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Database Building


Recording Set Up

Two common indoor environments were selected for our database: a meeting room (left image) and an office (right image). The two set ups were the following.

  • in the meeting case, four persons were engaged in a debate about statements displayed on a screen (at the left in the image example). However, due to sensor limitations (range or reliable recordings), the head pose of only two of them (visible in the camera view, left image) were being recorded. The scenario of the meetings was the following. First the two persons whose pose was recorded had to look straight at the camera to define their frontal view (see below). Then they had to write their name on a sheet of paper, and finally, for the remaining of the recording they had to discuss statements displayed on the projection screen with the other participants.
  • for the office recording, only the pose of the person nearest to the camera (see right image) was recorded. The scenario of he recording was the following. The person had to look straight at the camera to define his frontal head pose and perfom alignment gestures (sudden pan and tilt head rotations). Then he had to look at specific point of the office and to follow the instructions of the experimenter.

In the following, we describe the main elements to obtain the pose annotation. More details can be found in the following report.

Head Pose Definition and Annotation

In our data, the annotated head pose was defined relatively to the camera 3D basis and a reference head pose called frontal pose. First, a 3D reference coordinate system is rigidly attached to the head, with the following basis axes: the x axis is defined by the line between the two eyes, the y axis is defined by the vertical line going through the nose in a frontal view of the face, and the z axis is orthogonal to the x and y axis. Additionally, the head in an image is said to be in a frontal pose when it's head reference basis is aligned to the 3D camera reference basis at the head image position. Given these definitions, the annotated head pose of a viewed head is defined by the Euler angles parameterizing the rigid transformation allowing to pass from the virtual frontal head basis configuration to the real head configuration of the viewed head in the current image.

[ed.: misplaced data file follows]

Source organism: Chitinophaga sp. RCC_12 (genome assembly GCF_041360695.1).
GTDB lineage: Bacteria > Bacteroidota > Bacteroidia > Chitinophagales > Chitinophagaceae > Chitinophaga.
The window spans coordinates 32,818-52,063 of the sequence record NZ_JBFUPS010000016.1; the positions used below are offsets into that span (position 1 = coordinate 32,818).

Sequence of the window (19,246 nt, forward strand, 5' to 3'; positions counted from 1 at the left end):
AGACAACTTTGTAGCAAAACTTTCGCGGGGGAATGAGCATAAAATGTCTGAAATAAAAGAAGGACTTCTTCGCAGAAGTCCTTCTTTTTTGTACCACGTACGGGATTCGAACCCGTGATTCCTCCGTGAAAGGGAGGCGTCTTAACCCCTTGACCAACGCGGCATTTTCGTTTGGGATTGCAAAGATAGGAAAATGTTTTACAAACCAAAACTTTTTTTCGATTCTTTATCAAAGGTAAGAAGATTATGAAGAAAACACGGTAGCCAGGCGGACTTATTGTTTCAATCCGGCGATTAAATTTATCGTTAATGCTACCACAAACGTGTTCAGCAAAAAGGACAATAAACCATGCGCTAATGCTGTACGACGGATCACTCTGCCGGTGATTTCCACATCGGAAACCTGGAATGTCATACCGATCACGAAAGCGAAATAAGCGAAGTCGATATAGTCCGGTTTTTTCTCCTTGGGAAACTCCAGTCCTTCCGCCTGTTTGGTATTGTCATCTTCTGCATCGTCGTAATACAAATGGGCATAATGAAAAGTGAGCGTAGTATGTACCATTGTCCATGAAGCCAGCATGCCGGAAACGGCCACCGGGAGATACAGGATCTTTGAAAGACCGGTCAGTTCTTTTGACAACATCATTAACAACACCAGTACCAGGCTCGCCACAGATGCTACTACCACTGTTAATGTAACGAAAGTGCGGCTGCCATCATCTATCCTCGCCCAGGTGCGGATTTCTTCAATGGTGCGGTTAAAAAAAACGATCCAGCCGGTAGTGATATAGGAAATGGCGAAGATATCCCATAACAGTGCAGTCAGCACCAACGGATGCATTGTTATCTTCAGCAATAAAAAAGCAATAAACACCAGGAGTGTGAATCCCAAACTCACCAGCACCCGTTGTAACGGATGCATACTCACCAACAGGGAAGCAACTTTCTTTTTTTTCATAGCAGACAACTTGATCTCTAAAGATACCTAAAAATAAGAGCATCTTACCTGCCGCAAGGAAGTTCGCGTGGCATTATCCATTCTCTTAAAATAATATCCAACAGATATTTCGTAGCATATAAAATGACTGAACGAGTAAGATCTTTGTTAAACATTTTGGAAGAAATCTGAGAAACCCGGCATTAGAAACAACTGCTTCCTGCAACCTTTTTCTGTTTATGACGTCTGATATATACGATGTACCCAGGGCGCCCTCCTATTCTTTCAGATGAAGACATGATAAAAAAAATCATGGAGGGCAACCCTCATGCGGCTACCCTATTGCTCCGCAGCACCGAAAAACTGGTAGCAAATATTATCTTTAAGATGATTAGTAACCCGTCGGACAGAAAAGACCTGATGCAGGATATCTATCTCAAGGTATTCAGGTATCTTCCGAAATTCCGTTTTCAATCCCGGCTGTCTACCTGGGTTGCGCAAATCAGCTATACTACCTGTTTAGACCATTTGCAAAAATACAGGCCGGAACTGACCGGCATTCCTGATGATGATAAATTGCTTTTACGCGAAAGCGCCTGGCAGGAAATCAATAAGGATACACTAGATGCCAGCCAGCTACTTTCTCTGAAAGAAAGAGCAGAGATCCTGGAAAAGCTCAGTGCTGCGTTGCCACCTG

Several euler decompositions can be exploited. In the most common one, however, the rotation angle around the y axis is called the head pan, the rotation angle around the x axis is called the head tilt and the rotation angle around the z axis is called the head roll. The initial head pose labeling was done using a magnetic sensor called flock of bird (FOB) from Ascension Technology. The FOB is composed of two components: a reference base (usually fixed on the table), and the birds, that we rigidly tied to the head. The FOB device then outputs the Euler angles of the bird relatively to its reference basis. To obtain the head pose annotated as described above, two transformations involving calibration were necessary:

  • the first one consisted in transforming the bird pose, measured in FOB reference base, into a bird pose measured in the camera reference coordinate frame, which requested the knowledge of the rigid transform from the FOB reference frame to the camera reference frame.
  • the second transformation was necessary to align the bird coordinate frame axes with whose of the head reference frame. This was done by exploiting the bird measurements of a person looking straight at the camera, i.e being in frontal configuration.

Aligning FOB and Video Frames

Because the starting time of the FOB and the video recordings were different, we needed to first align the FOB and video data. This was achieved by identifying the timestamps of sudden changes of head poses in both modalities. By extracting several timestamps corresponding pairs, we were able to precisely estimate the time offset between the two recordings.